http://dx.doi.org/10.1371/journal.pone.0040434.g003

Knockdown of Endo180 in pancreatic cancer cells attenuates their collagen uptake and invasive abilities

To investigate whether Endo180 expression is associated with collagen uptake by pancreatic cancer cells, we knocked down Endo180 mRNA in SUIT-2 and KP-2 cells using RNA interference technology. Transient transfection of siEndo180-1 and siEndo180-2 decreased Endo180 expression at both the mRNA and protein levels (Figure 4A). The cell morphologies of SUIT-2 and KP-2 cells did not change after Endo180 knockdown. The collagen internalization abilities of SUIT-2 and KP-2 cells under treatment with TGF-β1 were dramatically attenuated by the suppression of Endo180 expression (P<0.01; Figure 4B). In addition, 3D collagen matrix assays showed that the EMT-induced cancer cells displayed a less invasive phenotype when Endo180 expression was suppressed with siRNA. TGF-β1 still enhanced invasion of cancer cells in the presence of control siRNA (Figure 5A, 5B). On the other hand, Endo180 expression was not involved in the cell proliferation and migration of SUIT-2 and KP-2 cells (data not shown).

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Figure 4. Collagen internalization by pancreatic cancer cells is dependent on Endo180 expression.

(A) SUIT-2 and KP-2 cells were transfected with siEndo180-1 or siEndo180-2, and knockdown of Endo180 expression compared with control siRNA-transfected cells was confirmed by quantitative RT-PCR (upper panel) and western blotting analysis (lower panel) for at least 3 days. (B) Following EMT induction with 10 ng/ml TGF-β1, SUIT-2 and KP-2 cells were incubated with OG-gelatin for 2 h. The percentages of OG-gelatin-internalized cells were evaluated by flow cytometry. The dot plots show representative flow cytometry data for untreated SUIT-2 and KP-2 cells and cells transfected with control siRNA, siEndo180-1 or siEndo180-2 (upper panels). The collagen internalization scores represent the relative ratios of collagen-internalized cells among cells transfected with control siRNA, siEndo180-1 or siEndo180-2 to those in untreated cells. The enhanced collagen internalization abilities in SUIT-2 and KP-2 cells after TGF-β treatment are dramatically reduced by knockdown of Endo180 expression (lower panel). Each sample was analyzed in triplicate, and comparisons between TGF-β1-treated cells transfected with control siRNA and other cells were performed using Student's t-test. *P<0.01; **P<0.001.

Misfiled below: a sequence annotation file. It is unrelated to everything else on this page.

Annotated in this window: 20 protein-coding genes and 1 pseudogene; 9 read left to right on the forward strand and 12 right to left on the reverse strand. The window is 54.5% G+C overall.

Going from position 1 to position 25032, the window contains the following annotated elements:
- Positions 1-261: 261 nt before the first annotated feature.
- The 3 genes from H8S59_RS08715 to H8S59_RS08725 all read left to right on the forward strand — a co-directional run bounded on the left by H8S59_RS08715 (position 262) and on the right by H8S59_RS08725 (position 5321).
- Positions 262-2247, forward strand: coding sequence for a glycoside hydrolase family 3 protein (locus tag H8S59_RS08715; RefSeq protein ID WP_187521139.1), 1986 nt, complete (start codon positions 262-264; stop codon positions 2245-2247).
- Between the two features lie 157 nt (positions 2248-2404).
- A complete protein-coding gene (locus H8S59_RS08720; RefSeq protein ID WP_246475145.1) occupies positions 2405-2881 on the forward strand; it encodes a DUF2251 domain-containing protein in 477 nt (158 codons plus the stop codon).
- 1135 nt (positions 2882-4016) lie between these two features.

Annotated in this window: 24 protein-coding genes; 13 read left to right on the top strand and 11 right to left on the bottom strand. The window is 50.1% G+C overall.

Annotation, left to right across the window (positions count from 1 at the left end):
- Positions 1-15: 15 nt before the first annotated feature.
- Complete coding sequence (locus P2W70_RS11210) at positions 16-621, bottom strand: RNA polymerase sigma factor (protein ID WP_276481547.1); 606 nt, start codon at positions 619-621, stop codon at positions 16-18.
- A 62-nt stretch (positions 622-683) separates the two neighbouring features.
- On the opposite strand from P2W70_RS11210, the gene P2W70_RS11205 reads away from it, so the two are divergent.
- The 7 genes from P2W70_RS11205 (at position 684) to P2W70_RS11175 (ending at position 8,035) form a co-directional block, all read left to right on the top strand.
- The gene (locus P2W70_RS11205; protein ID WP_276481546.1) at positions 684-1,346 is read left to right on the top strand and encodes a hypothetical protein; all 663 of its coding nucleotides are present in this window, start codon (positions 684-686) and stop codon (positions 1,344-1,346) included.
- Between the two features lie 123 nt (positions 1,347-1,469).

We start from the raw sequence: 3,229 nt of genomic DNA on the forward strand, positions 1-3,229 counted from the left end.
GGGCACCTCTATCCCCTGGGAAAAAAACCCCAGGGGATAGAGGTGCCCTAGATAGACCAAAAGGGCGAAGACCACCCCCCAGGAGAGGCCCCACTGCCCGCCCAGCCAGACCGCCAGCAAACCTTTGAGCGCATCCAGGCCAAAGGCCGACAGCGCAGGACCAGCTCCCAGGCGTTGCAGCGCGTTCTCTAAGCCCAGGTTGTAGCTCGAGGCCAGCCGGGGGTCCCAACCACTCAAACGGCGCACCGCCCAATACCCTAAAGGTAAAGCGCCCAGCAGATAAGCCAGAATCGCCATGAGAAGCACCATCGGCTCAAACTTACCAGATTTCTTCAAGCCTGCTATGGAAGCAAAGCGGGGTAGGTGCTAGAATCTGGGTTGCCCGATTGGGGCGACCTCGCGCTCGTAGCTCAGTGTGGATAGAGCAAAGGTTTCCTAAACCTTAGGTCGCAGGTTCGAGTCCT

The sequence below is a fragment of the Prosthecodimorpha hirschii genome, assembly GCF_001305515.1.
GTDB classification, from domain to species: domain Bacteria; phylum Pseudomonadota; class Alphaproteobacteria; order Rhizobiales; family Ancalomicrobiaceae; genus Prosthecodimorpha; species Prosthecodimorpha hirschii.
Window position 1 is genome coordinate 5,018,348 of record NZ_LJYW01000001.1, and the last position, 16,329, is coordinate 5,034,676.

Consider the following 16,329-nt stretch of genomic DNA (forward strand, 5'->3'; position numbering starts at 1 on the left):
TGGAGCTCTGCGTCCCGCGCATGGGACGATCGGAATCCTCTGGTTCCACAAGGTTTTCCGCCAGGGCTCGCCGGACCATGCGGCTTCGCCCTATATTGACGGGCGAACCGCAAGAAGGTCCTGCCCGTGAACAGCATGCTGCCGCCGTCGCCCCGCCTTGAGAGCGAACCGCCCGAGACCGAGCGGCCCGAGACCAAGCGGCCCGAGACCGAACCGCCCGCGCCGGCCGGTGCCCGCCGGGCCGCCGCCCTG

http://dx.doi.org/10.1371/journal.pone.0040434.g004

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Figure 5. Effects of Endo180 expression by pancreatic cancer cells on their invasive ability.

SUIT-2 and KP-2 cells (4×104 cells/well) transected with siRNAs were suspended in 50 µg of 3D type I collagen matrix, and seeded in the upper chambers with or without TGF-β1. After gel formation by incubation at 37°C for 30 min, the upper chambers were placed in the wells of a 24-well culture dish containing 750 µl of 10%FBS/DMEM. The cells that invaded to the lower surface of each upper chamber membrane through the collagen I matrix were fixed, stained with hematoxylin and eosin, and counted. (A) Representative photomicrographs of invading SUIT-2 and KP-2 cells transfected with control siRNA, siEndo180-1 or siEndo180-2. Scale bars, 100 µm. Original magnification, ×200. (B) The invasive abilities of SUIT-2 and KP-2 cells are increased by EMT induction, but attenuated by knockdown of Endo180 expression. Each sample was analyzed in triplicate, and comparisons between two groups were performed using Student's t-test. *P<0.05; **P<0.01; ***P<0.001. (C) Collagen internalization scores in SUIT-2 and KP-2 cells after coculture with PSCs for 72 h. The collagen internalization abilities are slightly enhanced in SUIT-2 and KP-2 cells via cancer–stroma interactions. The experiments were performed in triplicate, and comparisons between the data were performed using Student's t-test. *P<0.05; **P<0.01.

http://dx.doi.org/10.1371/journal.pone.0040434.g005

PSCs enhance the collagen internalization by pancreatic cancer cells

Finally, we investigated whether PSCs had an impact on the collagen internalization by pancreatic cancer cells, since PSCs are known to promote the progression and EMT of pancreatic cancer via cancer–stroma interactions [18], [19]. The collagen internalization abilities of SUIT-2 and KP-2 cells cocultured with PSCs were slightly enhanced compared with those in the monocultured cancer cells (P<0.05 and P<0.01, respectively; Figure 5C). These findings suggest that cancer–stroma interactions also promote collagen uptake by pancreatic cancer cells.

Discussion